Police in Russia's two largest cities arrested scores of demonstrators Wednesday in a third straight night of protests against alleged election fraud by Prime Minister Vladimir Putin's United Russia party.
The demonstrations in Moscow and St. Petersburg appeared to attract fewer protesters than in previous days, roughly 300 in each city, but Russians' willingness to risk jail time and clashes with police indicates significant anger.
Russian police, who gave a show of force Wednesday, have detained more than 1,000 people since Monday.
Hundreds of helmeted riot police blocked off a Moscow square after nightfall Wednesday, pushing back reporters and shouting through loudspeakers: "Respected citizens, please do not stop, walk on your way so as not to hinder others."
Three youths emerged near a subway station entrance, chanting: "We want free elections!." Riot police marched them off to one of the dozens of police buses and truck that lined the streets nearby.
In St. Petersburg, about 250 people protested, most of them youngsters, shouting "Shame!" Police detained about 70.
Kremlin opponents are trying to maintain momentum after 5,000 people turned out on Monday night for the largest opposition protest in Moscow in years, demanding fair elections and chanting "Russia without Putin!."
Police and Putin's spokesman have said unapproved protests will be stopped. The Interior Ministry said some 50,000 officers and 2,000 ministry troops remained in Moscow after the election.
A test of the drive to pressure Putin with street protests will come on Saturday, when opponents hope for a big turnout at a rally near the Kremlin.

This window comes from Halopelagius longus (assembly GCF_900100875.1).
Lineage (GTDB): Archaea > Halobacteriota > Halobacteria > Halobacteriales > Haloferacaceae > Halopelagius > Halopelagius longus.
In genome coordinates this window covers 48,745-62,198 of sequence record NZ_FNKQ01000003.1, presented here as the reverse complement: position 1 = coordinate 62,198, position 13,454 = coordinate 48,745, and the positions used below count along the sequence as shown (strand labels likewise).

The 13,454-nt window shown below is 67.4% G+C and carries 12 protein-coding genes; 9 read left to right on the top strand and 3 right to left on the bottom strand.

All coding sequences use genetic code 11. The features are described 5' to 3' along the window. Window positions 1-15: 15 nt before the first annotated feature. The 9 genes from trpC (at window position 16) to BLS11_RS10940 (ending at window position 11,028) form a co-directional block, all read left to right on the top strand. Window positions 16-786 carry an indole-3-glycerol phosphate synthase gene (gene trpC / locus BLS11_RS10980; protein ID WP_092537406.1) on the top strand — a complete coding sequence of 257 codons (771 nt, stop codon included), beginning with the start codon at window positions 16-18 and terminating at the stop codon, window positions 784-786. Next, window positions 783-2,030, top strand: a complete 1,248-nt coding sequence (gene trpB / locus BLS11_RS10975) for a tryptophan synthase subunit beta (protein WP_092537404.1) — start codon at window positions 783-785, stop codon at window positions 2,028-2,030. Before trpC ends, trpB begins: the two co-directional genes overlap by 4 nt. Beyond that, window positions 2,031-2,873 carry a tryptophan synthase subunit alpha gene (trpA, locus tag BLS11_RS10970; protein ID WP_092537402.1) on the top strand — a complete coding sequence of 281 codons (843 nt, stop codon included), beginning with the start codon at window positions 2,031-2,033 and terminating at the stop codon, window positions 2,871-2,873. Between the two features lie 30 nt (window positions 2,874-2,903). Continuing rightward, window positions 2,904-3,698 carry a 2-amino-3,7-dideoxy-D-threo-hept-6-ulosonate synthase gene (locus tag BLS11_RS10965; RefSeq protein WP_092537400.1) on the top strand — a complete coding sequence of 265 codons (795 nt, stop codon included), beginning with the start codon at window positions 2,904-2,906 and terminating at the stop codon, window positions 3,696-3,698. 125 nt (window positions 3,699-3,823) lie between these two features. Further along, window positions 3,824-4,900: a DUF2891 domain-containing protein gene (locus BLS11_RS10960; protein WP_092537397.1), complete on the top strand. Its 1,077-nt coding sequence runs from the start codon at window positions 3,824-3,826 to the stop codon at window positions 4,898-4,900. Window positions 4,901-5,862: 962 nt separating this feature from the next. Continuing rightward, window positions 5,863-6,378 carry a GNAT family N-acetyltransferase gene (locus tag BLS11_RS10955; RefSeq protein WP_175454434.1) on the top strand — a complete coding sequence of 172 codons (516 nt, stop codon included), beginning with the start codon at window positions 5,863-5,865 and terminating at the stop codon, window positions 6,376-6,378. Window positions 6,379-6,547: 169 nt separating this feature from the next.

Two protest leaders arrested after Monday's rally will still be in jail then. A judge on Wednesday rejected appeals filed by Alexei Navalny and Ilya Yashin against the 15-day jail terms they received the previous day.
Monday's protest, fanned by fraud accusations that spread on the Internet, underscored anger at United Russia and unhappiness among some Russians at the prospect of Putin's almost certain return to the Kremlin in a March presidential vote.
Voters bruised Putin in Sunday's election by sharply reducing his party's majority in the State Duma lower house.
Undeterred, Putin filed candidacy papers for the March 4 presidential vote, submitting the documents in a brief, nearly silent visit to the Central Election Commission headquarters.
Registration as a candidate is a formal step towards what could be another 12 years in the top job for Putin, 59, who was president from 2000 to 2008 and is now prime minister but remains Russia's paramount leader.
Former Soviet leader Mikhail Gorbachev has urged Russian authorities to annul the results of Sunday's vote and hold a new one. He says "ignoring public opinion discredits the authorities and destabilizes the situation."
This story includes reporting from Reuters and The Associated Press.
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